About Artemide Tolomeo
Set up in Milan in 1959 by Sergio Mazza and Ernesto Gismondi, Artemide has an international reputation for its designer- and architect- created lighting. Still based in the Pregnana Milanese suburb, the award-winning company has worked with many big name designers and architects like Neil Poulton and Sir Norman Foster. Examples of its beautiful lamps are featured in museums including the Galleria Nazionale d'Arte Moderna in Rome, and New York's Metropolitan Museum Of Art and Museum Of Modern Art.
Among Artemide's best-known work are Richard Sapper's Tizio lamp and the Tolomeo, created in 1986 by Michele De Lucchi and Giancarlo Fassina and still valued as a modern design classic. Named for the Greco-Roman scientist and mathematician Ptolemy, the original Tolomeo anglepoise work lamp consisted of a heavy base, a polished aluminium arm in two sections and an incandescent lamp in a matte aluminium reflector head which swivelled through 360º. The beam could be precisely directed due to tension cables and springs concealed within this minimal design.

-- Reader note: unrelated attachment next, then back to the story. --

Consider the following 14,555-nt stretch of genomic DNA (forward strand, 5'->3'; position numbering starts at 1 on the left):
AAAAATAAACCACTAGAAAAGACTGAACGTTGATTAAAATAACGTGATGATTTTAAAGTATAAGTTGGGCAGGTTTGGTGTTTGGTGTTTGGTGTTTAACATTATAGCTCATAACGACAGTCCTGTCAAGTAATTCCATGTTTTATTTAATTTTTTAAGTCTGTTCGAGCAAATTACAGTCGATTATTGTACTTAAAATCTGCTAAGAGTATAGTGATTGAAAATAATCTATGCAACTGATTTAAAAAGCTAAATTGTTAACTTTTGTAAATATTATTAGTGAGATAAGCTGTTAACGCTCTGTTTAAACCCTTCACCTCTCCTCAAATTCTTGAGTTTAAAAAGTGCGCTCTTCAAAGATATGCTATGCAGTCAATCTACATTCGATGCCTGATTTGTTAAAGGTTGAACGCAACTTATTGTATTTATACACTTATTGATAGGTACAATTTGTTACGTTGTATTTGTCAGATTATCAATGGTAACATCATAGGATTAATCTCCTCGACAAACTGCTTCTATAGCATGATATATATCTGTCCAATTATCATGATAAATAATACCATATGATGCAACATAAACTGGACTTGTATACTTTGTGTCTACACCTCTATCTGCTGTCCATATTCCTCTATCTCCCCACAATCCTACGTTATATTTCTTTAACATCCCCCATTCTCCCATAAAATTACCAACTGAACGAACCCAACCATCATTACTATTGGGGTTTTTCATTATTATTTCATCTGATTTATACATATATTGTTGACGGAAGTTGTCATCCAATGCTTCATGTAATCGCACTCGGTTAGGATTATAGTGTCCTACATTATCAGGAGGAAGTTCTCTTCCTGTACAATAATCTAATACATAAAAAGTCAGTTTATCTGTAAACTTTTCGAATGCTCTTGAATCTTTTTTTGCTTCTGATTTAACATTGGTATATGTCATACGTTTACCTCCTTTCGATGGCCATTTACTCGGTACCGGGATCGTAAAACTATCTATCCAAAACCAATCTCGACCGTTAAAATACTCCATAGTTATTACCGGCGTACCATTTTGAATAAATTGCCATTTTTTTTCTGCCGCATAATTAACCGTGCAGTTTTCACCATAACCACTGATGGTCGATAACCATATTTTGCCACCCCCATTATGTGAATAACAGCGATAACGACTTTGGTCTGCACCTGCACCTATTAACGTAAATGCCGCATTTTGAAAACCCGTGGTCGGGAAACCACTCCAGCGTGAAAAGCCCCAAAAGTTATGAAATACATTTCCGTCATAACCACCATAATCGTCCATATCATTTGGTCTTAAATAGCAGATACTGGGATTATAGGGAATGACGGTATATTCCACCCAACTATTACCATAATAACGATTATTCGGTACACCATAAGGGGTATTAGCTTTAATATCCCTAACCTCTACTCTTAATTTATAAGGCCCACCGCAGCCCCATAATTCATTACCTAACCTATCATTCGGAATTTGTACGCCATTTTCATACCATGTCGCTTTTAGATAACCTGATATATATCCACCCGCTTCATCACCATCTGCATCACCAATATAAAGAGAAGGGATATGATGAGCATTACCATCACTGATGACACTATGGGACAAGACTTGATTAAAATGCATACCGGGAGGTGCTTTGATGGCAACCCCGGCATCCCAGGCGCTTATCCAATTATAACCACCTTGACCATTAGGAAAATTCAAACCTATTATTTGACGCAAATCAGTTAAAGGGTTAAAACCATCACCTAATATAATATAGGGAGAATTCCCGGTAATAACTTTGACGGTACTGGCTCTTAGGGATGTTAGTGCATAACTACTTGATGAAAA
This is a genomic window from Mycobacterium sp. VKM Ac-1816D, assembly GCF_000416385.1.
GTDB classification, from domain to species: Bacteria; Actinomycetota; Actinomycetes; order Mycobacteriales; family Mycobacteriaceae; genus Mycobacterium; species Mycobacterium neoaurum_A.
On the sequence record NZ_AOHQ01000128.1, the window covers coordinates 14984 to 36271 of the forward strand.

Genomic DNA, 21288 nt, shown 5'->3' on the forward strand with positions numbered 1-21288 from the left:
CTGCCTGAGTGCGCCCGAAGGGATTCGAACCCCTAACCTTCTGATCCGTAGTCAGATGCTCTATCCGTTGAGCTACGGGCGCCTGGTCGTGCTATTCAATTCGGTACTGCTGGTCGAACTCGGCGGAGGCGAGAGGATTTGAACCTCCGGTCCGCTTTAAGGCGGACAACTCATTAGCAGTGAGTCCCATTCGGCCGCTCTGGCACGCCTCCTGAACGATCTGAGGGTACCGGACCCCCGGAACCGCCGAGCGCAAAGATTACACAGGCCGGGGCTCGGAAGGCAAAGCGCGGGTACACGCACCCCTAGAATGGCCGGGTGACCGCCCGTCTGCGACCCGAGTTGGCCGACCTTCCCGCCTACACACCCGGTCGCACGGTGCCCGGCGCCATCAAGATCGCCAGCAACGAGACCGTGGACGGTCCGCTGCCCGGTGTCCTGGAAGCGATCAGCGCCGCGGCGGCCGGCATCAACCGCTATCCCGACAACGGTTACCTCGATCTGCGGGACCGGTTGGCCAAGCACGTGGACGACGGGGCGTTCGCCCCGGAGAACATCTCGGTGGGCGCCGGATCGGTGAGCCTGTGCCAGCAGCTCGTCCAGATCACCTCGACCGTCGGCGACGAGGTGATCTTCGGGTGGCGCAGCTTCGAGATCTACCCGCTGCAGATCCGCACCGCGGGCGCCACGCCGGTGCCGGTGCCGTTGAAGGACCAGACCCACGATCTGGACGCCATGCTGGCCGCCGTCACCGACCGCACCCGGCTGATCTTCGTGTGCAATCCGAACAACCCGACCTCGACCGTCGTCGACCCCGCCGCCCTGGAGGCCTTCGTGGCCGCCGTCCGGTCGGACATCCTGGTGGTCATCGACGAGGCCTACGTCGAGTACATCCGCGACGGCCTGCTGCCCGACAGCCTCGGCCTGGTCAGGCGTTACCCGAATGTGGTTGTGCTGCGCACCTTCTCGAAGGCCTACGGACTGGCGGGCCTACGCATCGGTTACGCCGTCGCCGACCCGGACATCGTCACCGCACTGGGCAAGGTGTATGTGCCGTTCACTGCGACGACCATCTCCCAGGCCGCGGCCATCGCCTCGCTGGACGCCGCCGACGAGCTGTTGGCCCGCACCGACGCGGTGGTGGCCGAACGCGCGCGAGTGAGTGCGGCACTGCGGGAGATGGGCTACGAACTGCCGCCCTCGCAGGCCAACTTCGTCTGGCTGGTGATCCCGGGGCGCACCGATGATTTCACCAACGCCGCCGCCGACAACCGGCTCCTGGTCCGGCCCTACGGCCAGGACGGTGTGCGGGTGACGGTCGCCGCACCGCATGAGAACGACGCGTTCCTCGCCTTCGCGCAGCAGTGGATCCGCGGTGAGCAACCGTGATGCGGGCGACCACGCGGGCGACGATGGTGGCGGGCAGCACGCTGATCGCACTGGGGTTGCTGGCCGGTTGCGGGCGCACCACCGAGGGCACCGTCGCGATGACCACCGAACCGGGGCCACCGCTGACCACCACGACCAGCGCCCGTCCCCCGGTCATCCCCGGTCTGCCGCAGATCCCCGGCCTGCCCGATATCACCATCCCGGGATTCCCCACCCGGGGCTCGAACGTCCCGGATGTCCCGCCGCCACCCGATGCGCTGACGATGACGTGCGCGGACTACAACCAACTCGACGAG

The Tolomeo was a design icon of the 'dotcom' boom but has also always been valued as a supremely practical artefact by graphic artists, architects and draughtspeople. The design won Artemide the rare and prestigious Compasso d'Oro design prize in 1989, and an example is on display at the industrial specialist Design Museum of Thessaloniki.
The supreme versatility and beauty of the original has persisted through decades. The precision engineered cables are now displayed outside the arms, and 'micro' and 'mini' table sizes and floor lamp versions are available in addition to the standard size, with halogen or LED lamps, and in black matte versions. An eighties original Tolomeo might be of particular interest to a collector.